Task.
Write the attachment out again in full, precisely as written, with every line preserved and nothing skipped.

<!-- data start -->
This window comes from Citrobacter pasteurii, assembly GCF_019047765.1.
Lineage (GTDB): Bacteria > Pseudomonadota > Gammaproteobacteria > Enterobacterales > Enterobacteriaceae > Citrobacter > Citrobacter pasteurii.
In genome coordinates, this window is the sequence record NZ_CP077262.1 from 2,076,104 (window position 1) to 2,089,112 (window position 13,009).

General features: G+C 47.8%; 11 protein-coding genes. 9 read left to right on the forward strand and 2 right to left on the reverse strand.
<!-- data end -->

This window comes from Citrobacter pasteurii, assembly GCF_019047765.1.
Lineage (GTDB): Bacteria > Pseudomonadota > Gammaproteobacteria > Enterobacterales > Enterobacteriaceae > Citrobacter > Citrobacter pasteurii.
In genome coordinates, this window is the sequence record NZ_CP077262.1 from 2,076,104 (window position 1) to 2,089,112 (window position 13,009).

General features: G+C 47.8%; 11 protein-coding genes. 9 read left to right on the forward strand and 2 right to left on the reverse strand.